Evolving Higher Education Business Models

March 15, 2016

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As resources for higher education are decreasing and the pressure to keep tuition low is increasing, colleges and universities are looking for ways to spend more efficiently and effectively. A session at ACE2016 explored this topic with the help of its panel:

  • Alana Dunagan, researcher, Clayton Christensen Institute for Disruptive Innovation
  • Bob Shea, senior fellow, Finance and Campus Management, National Association of College and University Business Officers
  • Matthew Soldner, senior researcher, American Institutes for Research
  • Dennis P. Jones, president emeritus, National Center for Higher Education Management Systems
  • Patricia Steele, principal consultant, Higher Ed Insight

The panel discussion was moderated by Louis Soares, vice president for ACE’s Center for Policy Research and Strategy and co-author of “Evolving Higher Education Business Models: Leading with Data to Deliver Results,” which was funded by TIAA Institute.

The paper explores how higher education is moving from a data-poor to a data-rich environment and examines leadership strategies that presidents and their teams can use to couple financial and learning outcomes data with business model analysis to drive performance and enhance the academic enterprise.

Three themes emerged from the discussion: 1) the need for innovation; 2) the push for more granular data that can be used to create more efficient spending; and 3) the importance of getting buy-in from management to take risks and make decisions that could upset people.

“Ability is not the mother of invention, necessity is. As the resource flow slows down into higher education, we know we need to change,” said Dunagan. “It’s been a blessing to have many blessings in higher education in the last 30-40 years, but since there has been a shift in resources, we need to figure out how to change and modernize.”

But more data is needed to connect spending to student outcomes.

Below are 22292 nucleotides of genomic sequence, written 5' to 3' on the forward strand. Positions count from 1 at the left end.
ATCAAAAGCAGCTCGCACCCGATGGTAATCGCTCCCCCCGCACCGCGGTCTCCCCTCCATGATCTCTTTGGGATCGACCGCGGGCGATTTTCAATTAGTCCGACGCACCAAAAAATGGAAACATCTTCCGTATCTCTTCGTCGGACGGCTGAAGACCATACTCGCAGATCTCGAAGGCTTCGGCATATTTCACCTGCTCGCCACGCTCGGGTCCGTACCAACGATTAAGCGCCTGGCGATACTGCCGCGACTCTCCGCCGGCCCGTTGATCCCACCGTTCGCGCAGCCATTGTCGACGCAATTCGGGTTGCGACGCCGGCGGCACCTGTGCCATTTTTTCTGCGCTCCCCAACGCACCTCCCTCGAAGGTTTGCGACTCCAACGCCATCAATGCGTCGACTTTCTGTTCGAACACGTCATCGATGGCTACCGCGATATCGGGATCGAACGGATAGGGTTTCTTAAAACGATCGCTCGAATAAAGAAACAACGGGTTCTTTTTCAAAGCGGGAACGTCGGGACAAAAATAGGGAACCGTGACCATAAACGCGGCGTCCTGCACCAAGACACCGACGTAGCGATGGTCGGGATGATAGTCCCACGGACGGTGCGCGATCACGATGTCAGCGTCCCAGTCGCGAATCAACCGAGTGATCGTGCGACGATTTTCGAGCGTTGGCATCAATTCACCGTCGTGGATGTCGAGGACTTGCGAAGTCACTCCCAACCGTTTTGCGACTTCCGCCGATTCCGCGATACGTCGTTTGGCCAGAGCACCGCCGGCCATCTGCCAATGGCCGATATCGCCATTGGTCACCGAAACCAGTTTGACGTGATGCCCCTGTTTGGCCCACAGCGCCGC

“How do you know where to put that dollar if you can’t measure it?” said Soldner. “Many people don’t know what things cost and what works. Benchmarking is not enough. The question is, how do we create better data?”

However, many institutions are risk-adverse and tend to stick to business models that are widely accepted.

“There is resistance to change on our campuses and an inability to make difficult decisions,” said Shea. “Across the industry, there are institutions that know what things cost. The real issue is do you have the culture to use the data to make difficult decisions on a management level? Some have the knowledge, but don’t use it.”

Shea also emphasized that no amount of data will substitute for good decision making and leadership. “There are times when you only have 70 percent of the information you need to make a decision,” he said.

When institutions consider innovating their business models, it is important to take stock of where they are, said Jones.

“Be brutally honest and really figure out where you are. There are a lot of places in higher education that want to be something that they are not. And they lose to ability to see their value proposition because they are not honest with themselves,” Jones said.

Soares said he hopes this paper gives people the room to think about how to build new relationships and think about how to innovate on their campuses.

“It doesn’t matter what position you hold, but hopefully it makes you think how to build those allies and create those new conversations,” said Soares.

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